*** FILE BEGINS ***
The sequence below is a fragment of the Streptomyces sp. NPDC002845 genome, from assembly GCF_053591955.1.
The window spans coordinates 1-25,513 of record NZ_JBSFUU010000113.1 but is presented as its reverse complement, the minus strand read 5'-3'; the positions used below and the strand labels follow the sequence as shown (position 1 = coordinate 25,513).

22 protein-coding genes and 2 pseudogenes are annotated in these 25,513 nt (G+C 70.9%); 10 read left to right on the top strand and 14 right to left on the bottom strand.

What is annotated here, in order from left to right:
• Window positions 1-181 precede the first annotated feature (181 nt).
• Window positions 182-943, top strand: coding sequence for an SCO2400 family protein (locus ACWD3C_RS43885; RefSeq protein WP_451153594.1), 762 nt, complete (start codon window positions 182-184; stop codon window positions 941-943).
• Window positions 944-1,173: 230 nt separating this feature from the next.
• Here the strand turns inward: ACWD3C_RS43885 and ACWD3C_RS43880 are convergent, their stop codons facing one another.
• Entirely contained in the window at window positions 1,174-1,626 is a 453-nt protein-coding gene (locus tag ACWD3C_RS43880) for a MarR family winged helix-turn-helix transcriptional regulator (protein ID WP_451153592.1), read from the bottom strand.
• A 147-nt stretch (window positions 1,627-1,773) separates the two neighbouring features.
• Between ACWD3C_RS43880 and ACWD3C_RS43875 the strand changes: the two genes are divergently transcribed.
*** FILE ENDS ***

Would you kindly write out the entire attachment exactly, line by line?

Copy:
The sequence below is a fragment of the Streptomyces sp. NPDC002845 genome, from assembly GCF_053591955.1.
The window spans coordinates 1-25,513 of record NZ_JBSFUU010000113.1 but is presented as its reverse complement, the minus strand read 5'-3'; the positions used below and the strand labels follow the sequence as shown (position 1 = coordinate 25,513).

22 protein-coding genes and 2 pseudogenes are annotated in these 25,513 nt (G+C 70.9%); 10 read left to right on the top strand and 14 right to left on the bottom strand.

What is annotated here, in order from left to right:
• Window positions 1-181 precede the first annotated feature (181 nt).
• Window positions 182-943, top strand: coding sequence for an SCO2400 family protein (locus ACWD3C_RS43885; RefSeq protein WP_451153594.1), 762 nt, complete (start codon window positions 182-184; stop codon window positions 941-943).
• Window positions 944-1,173: 230 nt separating this feature from the next.
• Here the strand turns inward: ACWD3C_RS43885 and ACWD3C_RS43880 are convergent, their stop codons facing one another.
• Entirely contained in the window at window positions 1,174-1,626 is a 453-nt protein-coding gene (locus tag ACWD3C_RS43880) for a MarR family winged helix-turn-helix transcriptional regulator (protein ID WP_451153592.1), read from the bottom strand.
• A 147-nt stretch (window positions 1,627-1,773) separates the two neighbouring features.
• Between ACWD3C_RS43880 and ACWD3C_RS43875 the strand changes: the two genes are divergently transcribed.